CHICAGO -- On the day after he passed Walter Payton on the all-time rushing touchdowns list back in 2007, LaDainian Tomlinson wore a white No. 34 Bears jersey to the Chargers' complex out of respect for his boyhood idol.
You wonder if the introspective Tomlinson, with a keen sense of NFL history, sees any symmetry in ending his career wearing the same uniform of the guy who first inspired his dream as a 5-year-old kid.
That's possible now that the Chargers have cut Tomlinson and forced every team with needs at running back to consider their options, including the one that LT recalls introducing him to the NFL as a boy.
After seeing Payton play on TV in his home near Waco, Texas, as Tomlinson's tale goes, he started sleeping with a football under his arm.
As a man, Tomlinson named his pit bull "Sweetness." In past interviews, Tomlinson has revealed his trainer yells, "Come on Walter, let's go," to motivate him during offseason workouts. When Tomlinson received the Walter Payton Man of the Year Award in 2007, he was most touched to learn he reminded Brittney Payton, Walter's daughter, of her dad more than any other player.
Running where Payton once ran has the makings of a set-to-music, happy ending for Tomlinson's Hall of Fame career. But sentiment is to an NFL roster what stress is to a vacation. It can ruin it.
The Bears still need to consider signing Tomlinson -- but only on their terms. It doesn't have to be at the top of future director of player personnel Tim Ruskell's agenda, but it should be on his to-do list before March 5.
Tomlinson believes he still has the skills to command the salary of a feature back and it may take him until August to realize nobody else in the league agrees. He turns 31 in June and has shown too many signs of decline for any team to risk making him their No. 1 back to start the season. Age is one enemy even the greatest running backs never have been able to make miss.
The sooner Tomlinson accepts that, the more teams he will find interested in negotiating a contract commensurate with that limited role -- and the Bears should be one of those teams.
Even LT light can make the burden heavier for a defense. The Bears' red-zone struggles defined their offense as much as Jay Cutler's interceptions, and Tomlinson runs inside the 20 like he has "Goal Line" programmed on his helmet's GPS. A guy with more than 500 career receptions also would thrive in a Mike Martz passing game that treats running backs like wide receivers.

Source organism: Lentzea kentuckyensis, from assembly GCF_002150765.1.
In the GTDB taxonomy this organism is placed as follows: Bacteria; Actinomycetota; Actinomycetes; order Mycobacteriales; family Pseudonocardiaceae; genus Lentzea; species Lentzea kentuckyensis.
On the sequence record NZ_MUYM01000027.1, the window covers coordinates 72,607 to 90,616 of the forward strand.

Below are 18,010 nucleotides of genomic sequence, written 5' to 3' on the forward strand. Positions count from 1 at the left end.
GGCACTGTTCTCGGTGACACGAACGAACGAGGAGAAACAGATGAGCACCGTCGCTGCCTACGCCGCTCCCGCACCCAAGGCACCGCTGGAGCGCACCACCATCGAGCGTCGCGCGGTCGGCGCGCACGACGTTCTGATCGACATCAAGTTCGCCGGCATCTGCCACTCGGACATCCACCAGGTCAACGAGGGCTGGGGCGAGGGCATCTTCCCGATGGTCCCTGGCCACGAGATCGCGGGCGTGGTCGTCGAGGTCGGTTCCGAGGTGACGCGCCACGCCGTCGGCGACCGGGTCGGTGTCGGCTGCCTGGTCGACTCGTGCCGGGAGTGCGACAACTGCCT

Used in short spurts, Tomlinson still has enough left to make drives last longer.
Would Tomlinson's psyche allow him to accept a lesser role? The Bears would have the benefit of having a coach on staff that knows Tomlinson well if it doesn't. Newly promoted offensive assistant Andrew Hayes-Stoker backed up Tomlinson at TCU and even was a roommate of Tomlinson's brother, LaVar, after college.
Tommie Harris, who grew up an hour away from Tomlinson in Killeen, Texas, also is a buddy. Remember that '07 Nike commercial?
Matt Forte needs either a complement or a challenger more durable and dynamic than the oft-injured Kevin Jones. Please don't mention Garrett Wolfe, unless it's a discussion about players protected by draft status.
Speculation has surrounded free agent Chester Taylor of the Vikings, but the hype over Taylor almost guarantees he will be ridiculously overpriced. The Eagles released Brian Westbrook on Tuesday and, despite an injury-plagued past full of concussions, he merits a look. What if the Jets cut Thomas Jones, who is too hard of a worker to rule out a Halas Hall reunion?
Still the most compelling possibility for the Bears remains Tomlinson, whose availability livened up more than just Chicago. Saints quarterback Drew Brees, Tomlinson's former teammate, took the cause to where every social-media conscious athlete goes: Twitter.
"I would love to get LT in the black and gold," Brees wrote.
Rumors say Redskins coach Mike Shanahan feels the same way about LT in maroon and gold. The Patriots, Ravens and Eagles also make sense.
At first glance, they don't meet Tomlinson's stated criteria of being a championship contender. But a year ago, you could have said the same thing about the Saints. The only prerequisite Tomlinson mentioned was the presence of a proven quarterback.
The Bears have Cutler.
If it matters, the Bears also offer Tomlinson an intangible no other team can: The chance to finish as he started, imitating his hero in the same place Payton made so many memories.